I was talking with a friend the other day about an online post we had both seen from Jen Hatmaker. If you don’t know of Jen, she’s a Christian speaker, author, pod-caster and all around awesome person. To me, she is super relatable, and I love, love, love her. Ok, now that I’ve fan girled…her post related to a talk she’d given years ago to young men. The gist of the post that stuck with me was that looking back on yourself, say, 10 years ago, and judging that person is, in my words, comparing a baby’s ability to run with, oh, say Usain Bolt’s.
I Nowas intrigued with this idea and pondered it during coffee talk this morning with my friend. When we look back at ourselves, we do it with all the knowledge and experiences we have today. We didn’t have those back then. It’s impossible to look back and consider what we did from the same lens we had then. Choices, decisions, things we did…they were all with the smarts and experience we had at that time.
I’m not going to lie, I did some dumb things when I was young. For example, I was a young mom and did the best I could to raise my boys. But did I screw that up? Sure. Did I cause therapy? Likely. Could I have done better? Maybe. That’s the thing. Maybe. Given who I was at the time, I don’t know that I could have. If I went back in time and parented my kids with the knowledge I have as a 50-year-old woman…heck yeah I would have done things different. But as a 26-year-old? Faking it at best…along with plenty of other people.
So why is there such a recurring pattern of looking back on those early years from the middle of life and judging? For that matter, why do we look back and judge the other people in our lives? The same is true for them. They did the best they could with the tools they had. I say that, but I’ve heard that phrase before and in the back of my head heard nagging that it was a cop-out, a way to deflecting responsibility. It’s not. It’s the truth. To look back and say we would have done things differently? Well no duh. That’s why hindsight is 20/20. We have much greater insight into past events. But we’ll probably be doing the same thing in 10 or 20 years from now about our actions today.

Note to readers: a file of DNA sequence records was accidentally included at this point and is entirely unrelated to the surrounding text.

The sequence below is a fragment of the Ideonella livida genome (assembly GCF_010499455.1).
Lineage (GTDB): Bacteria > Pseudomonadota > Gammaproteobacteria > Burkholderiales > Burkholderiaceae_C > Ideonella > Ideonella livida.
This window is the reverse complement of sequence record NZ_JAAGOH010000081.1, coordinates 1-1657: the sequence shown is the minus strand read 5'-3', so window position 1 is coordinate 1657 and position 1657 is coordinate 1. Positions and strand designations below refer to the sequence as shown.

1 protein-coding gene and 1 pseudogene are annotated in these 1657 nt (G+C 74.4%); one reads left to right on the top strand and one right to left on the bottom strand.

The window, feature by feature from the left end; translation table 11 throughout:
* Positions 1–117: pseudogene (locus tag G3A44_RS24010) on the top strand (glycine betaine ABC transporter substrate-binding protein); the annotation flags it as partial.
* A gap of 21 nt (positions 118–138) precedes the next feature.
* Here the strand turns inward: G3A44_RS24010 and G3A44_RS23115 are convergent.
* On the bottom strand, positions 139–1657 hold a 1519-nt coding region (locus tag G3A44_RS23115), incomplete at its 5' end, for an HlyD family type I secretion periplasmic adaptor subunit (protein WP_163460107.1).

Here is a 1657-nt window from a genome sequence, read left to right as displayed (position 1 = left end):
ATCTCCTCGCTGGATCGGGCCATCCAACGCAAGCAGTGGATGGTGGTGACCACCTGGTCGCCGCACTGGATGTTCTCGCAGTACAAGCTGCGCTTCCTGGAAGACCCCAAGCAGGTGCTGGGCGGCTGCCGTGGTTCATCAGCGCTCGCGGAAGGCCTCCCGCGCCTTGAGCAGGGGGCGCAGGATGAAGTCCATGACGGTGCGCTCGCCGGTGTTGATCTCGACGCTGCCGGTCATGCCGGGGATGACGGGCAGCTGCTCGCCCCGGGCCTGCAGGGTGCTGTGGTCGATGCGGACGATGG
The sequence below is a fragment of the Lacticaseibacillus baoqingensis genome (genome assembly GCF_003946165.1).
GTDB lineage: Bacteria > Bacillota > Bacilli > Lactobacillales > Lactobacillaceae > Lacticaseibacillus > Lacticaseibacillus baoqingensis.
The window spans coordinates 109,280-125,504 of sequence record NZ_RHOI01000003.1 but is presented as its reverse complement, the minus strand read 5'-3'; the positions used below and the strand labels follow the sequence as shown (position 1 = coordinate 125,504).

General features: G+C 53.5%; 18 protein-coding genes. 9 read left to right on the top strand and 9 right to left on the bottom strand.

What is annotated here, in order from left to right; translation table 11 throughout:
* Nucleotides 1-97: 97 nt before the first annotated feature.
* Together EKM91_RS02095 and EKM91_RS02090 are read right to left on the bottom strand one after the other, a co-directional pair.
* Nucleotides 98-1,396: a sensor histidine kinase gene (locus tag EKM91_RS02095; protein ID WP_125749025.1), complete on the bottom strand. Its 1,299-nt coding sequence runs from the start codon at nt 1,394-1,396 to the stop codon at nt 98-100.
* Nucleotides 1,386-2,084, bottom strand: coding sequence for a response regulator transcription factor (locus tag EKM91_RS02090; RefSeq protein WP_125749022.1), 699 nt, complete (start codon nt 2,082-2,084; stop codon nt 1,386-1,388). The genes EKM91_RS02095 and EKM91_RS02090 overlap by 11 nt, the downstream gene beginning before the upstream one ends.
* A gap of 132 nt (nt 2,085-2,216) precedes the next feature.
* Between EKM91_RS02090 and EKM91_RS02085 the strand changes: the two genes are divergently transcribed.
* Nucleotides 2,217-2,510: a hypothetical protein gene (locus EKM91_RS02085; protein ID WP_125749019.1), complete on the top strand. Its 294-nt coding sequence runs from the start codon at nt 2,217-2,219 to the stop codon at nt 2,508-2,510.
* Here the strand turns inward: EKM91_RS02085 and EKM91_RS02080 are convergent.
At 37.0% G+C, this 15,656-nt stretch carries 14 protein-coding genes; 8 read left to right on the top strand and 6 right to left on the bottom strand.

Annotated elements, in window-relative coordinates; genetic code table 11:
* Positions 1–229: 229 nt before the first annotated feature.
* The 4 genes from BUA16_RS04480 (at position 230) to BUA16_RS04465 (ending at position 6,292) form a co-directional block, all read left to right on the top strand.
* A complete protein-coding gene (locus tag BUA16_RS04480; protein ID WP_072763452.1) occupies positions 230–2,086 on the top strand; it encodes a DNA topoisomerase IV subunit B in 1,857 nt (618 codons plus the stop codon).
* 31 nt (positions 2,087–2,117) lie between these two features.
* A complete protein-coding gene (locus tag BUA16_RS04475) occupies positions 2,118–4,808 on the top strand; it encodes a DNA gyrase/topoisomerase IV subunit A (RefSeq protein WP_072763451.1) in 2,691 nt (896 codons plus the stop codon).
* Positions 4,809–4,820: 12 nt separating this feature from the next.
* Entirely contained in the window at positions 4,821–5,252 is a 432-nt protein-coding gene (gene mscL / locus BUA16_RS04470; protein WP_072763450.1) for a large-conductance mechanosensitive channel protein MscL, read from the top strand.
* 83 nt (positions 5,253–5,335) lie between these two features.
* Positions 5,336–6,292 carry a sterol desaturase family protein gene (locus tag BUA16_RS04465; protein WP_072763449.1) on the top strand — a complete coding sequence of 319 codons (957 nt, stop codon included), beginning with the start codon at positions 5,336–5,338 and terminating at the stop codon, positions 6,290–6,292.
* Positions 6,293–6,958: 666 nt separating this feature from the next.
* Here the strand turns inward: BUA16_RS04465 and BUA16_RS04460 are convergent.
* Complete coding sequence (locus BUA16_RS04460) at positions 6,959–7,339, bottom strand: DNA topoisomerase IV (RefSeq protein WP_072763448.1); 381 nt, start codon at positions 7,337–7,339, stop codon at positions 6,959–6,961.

I’m calling for a time out. We all need to stop and realize the damage it does to our own selves to look back judgmentally. You did the best you could. We weren’t waking up and wondering how we could screw stuff up. The truth is there was blind navigation of the road we were on. That’s life. That’s normal and it’s part of the journey. We can’t judge the beginning from the middle because we’re different people.
The same is true for our judgement on other people’s decisions. It’s super easy to cast stones at someone else. But we’re not them and we all have our own stuff. We didn’t have their childhood, their experiences, their joys and tragedies, we’re not sitting in their shoes. Instead, we could choose to simply be. Be with ourselves and with others.
Choose to experience life today. Not to judge it, but to experience it for what it is. Choose to be kind to yourself and to others. I know that my authentic self today was formed from all those past experiences and what I learned from them. Let’s choose to keep bravely forging ahead and leading with love, for you, for me, and for others. Loving who we are today and being kind and loving in our nostalgia, knowing that who we are today is a product of the road we’ve traveled.